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Inj Prev. 2003 Sep;9(3):210-3.

Injury and frequency of use of playground equipment in public schools and parks in Brisbane, Australia.

Author information

  • 1Department of Paediatrics and Child Health, University of Queensland, Brisbane, Australia. j.nixon@uq.edu.au

Abstract

OBJECTIVE:

The purpose of this study was to determine the frequency of use of play equipment in public schools and parks in Brisbane, Australia, and to estimate an annual rate of injury per use of equipment, overall and for particular types of equipment.

METHODS:

Injury data on all children injured from playground equipment and seeking medical attention at the emergency department of either of the two children's hospitals in the City of Brisbane were obtained for the years 1996 and 1997. Children were observed at play on five different pieces of play equipment in a random sample of 16 parks and 16 schools in the City of Brisbane. Children injured in the 16 parks and schools were counted, and rates of injury and use were calculated.

RESULTS:

The ranked order for equipment use in the 16 schools was climbing equipment (3762 uses), horizontal ladders (2309 uses), and slides (856 uses). Each horizontal ladder was used 2.6 times more often than each piece of climbing equipment. Each horizontal ladder was used 7.8 times more than each piece of climbing equipment in the sample of public parks. Slides were used 4.6 times more than climbing equipment in parks and 1.2 times more in public schools. The annual injury rate for the 16 schools and 16 parks under observation was 0.59/100 000 and 0.26/100 000 uses of equipment, respectively.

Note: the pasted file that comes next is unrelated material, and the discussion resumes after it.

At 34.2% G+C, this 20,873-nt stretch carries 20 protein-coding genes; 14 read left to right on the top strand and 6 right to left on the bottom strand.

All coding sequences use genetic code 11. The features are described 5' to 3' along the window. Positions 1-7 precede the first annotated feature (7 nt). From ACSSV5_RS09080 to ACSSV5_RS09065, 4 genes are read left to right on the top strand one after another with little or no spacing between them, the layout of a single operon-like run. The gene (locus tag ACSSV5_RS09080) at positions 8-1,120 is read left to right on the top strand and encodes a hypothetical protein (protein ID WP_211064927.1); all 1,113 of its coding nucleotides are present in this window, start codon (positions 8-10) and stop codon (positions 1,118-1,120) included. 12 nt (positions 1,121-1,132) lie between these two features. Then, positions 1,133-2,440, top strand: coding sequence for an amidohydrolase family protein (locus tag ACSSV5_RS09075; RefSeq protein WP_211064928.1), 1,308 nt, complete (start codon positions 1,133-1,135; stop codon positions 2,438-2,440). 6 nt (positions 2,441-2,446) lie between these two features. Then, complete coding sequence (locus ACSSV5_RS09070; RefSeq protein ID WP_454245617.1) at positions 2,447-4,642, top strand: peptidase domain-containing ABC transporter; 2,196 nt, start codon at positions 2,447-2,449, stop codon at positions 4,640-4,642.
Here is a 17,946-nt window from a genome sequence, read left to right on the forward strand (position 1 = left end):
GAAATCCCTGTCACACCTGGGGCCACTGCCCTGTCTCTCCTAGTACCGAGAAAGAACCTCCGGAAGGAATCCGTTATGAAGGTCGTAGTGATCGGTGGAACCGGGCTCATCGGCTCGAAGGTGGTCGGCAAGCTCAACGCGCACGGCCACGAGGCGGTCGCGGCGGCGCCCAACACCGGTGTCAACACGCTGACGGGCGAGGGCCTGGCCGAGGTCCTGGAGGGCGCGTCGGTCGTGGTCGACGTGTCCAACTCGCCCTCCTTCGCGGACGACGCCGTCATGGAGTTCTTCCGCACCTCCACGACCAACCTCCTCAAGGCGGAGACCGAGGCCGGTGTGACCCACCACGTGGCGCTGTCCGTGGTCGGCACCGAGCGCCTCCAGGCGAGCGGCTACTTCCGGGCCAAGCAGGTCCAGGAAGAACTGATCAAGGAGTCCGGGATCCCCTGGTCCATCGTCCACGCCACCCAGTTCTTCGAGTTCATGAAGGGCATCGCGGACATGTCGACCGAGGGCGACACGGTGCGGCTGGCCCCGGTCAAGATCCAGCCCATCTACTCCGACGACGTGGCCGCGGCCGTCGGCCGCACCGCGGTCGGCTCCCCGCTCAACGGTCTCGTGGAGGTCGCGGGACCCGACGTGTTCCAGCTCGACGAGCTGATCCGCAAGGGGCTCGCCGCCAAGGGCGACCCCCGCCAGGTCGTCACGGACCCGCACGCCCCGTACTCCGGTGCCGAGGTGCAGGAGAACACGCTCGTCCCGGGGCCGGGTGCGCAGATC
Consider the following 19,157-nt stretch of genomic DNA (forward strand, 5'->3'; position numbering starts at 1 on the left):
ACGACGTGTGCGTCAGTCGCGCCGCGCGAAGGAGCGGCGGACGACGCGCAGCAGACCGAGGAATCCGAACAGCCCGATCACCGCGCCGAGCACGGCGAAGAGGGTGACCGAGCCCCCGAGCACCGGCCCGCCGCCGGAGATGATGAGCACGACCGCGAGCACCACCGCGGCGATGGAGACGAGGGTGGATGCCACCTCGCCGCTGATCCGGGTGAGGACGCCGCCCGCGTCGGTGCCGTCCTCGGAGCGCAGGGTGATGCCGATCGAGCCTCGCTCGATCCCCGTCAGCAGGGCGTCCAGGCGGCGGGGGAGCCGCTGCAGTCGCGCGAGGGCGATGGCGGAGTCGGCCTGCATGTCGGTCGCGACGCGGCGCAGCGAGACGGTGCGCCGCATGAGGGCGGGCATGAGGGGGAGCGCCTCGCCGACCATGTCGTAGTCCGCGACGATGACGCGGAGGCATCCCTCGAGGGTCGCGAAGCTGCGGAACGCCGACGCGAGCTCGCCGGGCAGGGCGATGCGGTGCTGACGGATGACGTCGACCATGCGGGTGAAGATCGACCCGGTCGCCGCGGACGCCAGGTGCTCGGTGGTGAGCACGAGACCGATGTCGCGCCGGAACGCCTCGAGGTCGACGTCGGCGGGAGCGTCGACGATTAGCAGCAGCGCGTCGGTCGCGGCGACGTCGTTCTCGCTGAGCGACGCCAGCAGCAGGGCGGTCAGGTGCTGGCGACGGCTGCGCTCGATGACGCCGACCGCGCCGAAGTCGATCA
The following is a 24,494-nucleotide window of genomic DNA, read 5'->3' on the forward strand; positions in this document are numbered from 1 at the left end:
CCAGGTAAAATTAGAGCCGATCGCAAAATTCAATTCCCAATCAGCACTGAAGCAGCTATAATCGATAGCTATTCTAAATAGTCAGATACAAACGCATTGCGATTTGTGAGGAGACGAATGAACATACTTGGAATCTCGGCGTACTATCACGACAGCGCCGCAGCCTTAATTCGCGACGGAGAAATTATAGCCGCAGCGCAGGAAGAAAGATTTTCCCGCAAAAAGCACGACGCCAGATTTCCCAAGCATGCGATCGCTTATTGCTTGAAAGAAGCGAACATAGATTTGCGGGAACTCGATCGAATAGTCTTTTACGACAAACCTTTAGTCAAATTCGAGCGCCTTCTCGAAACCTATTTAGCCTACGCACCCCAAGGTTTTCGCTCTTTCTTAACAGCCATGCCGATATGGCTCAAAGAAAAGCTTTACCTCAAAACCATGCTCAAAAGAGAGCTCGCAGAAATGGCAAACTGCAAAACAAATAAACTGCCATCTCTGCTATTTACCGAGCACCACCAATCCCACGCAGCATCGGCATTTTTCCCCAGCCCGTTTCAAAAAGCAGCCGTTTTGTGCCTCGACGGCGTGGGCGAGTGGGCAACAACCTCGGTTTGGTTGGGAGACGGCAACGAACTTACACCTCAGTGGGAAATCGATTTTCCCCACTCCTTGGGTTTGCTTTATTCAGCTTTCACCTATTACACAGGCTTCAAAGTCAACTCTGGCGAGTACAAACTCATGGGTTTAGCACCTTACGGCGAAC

CONCLUSIONS:

This study shows that annual number of injuries per standardized number of uses could be used to determine the relative risk of particular pieces of playground equipment. The low overall rate of injuries/100 000 uses of equipment in this study suggests that the benefit of further reduction of injury in this community may be marginal and outweigh the economic costs in addition to reducing challenging play opportunities.

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PMID:
12966007
[PubMed - indexed for MEDLINE]
PMCID:
PMC1730976
Free PMC Article
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